Last weekend, I attended the national convention of AP teachers at the Venetian here in Las Vegas. It should tell you something about the quality of most of the sessions that the best part of the weekend by far was finding a rare book seller.
During lunch, I wandered upstairs to the Venetian’s famous Grand Canal Shops, where my wife and I rode the gondolas and were serenaded the day we got married. It’s a pretty upscale mall, and great for window shopping.
But a new place caught my eye. Signs around the mall advertised a collection of Revolutionary War documents on display. Couldn’t pass that up!
Bauman Rare Books did indeed have about a dozen such items in a glass case: a copy of Common Sense from 1776, a 1st and a 2nd edition of The Federalist Papers, and some personal and official correspondence from the likes of Jefferson, Washington, and Franklin. The store also features a fascinating copy of the Declaration of Independence from the mid-19th century.
I was in love before I even walked in the store, though: in a window by the door was a collection of several Hemingway first editions, loving labeled and priced at what turned out to be average for the store, several thousand dollars. I should have picked up a few spare copies. Want me to grab a few for you, too?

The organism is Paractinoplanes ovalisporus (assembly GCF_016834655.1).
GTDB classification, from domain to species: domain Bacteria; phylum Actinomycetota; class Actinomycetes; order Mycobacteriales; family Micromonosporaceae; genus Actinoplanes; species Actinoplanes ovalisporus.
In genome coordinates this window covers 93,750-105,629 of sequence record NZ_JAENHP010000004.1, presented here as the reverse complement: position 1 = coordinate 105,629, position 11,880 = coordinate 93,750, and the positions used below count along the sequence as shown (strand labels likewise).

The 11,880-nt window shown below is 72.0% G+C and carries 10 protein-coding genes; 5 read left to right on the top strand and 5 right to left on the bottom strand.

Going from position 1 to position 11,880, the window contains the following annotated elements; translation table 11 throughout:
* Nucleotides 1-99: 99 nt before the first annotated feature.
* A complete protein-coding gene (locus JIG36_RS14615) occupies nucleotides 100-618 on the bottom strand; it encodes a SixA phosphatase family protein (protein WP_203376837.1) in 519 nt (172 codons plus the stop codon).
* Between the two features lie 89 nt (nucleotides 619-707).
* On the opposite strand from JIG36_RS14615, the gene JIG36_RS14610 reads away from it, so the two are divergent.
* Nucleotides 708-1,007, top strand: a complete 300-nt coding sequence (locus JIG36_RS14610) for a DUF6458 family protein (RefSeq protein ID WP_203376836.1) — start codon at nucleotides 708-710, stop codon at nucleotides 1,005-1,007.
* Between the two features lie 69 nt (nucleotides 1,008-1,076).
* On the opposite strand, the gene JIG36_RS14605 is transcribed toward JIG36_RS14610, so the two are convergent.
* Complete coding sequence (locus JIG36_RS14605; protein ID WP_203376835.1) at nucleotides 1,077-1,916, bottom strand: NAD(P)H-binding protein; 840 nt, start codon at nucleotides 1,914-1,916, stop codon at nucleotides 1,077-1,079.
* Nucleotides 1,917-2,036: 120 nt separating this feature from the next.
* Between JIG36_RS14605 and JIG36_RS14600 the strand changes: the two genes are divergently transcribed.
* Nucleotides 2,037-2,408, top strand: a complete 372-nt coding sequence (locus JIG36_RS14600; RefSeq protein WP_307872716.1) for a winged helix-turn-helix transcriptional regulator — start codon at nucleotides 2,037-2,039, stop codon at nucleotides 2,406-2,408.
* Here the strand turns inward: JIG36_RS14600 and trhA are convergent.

The store is smallish, but uses the space very well: it flows into a few back areas where old maps and other book-related memorabilia is framed. Full shelves line those further walls as well, with some recent first editions (The Road, A Man in Full) sitting next to older, contemporary works (Interview With the Vampire, The Cider House Rules).
But the glass displays along the front walls, surrounding the central Revolutionary display, were the highlight of the visit. Among their treasures:
- a 1632 copy of the 2nd folio of Shakespeare’s collected works
- a 1674 copy of Macbeth
- a leaf from a 13th century Bible, with some late medieval illumination
- a 2nd edition Book of Mormon (“rarer than the first!”)
- a Mark Twain autograph with a joke
- an autographed copy of Catcher in the Rye, inscribed to his mother-in-law, opened to that page
- tons of other literary classic first editions, often autographed!
They don’t just stock literature, either: there are science and travel classics, children’s books, art, and more.
So what I’m saying is, please go visit this store and patronize it if you can. You can pick up that 1st edition of The Federalist Papers for a mere $260,000.
And if you do buy anything, please invite me over to look at it.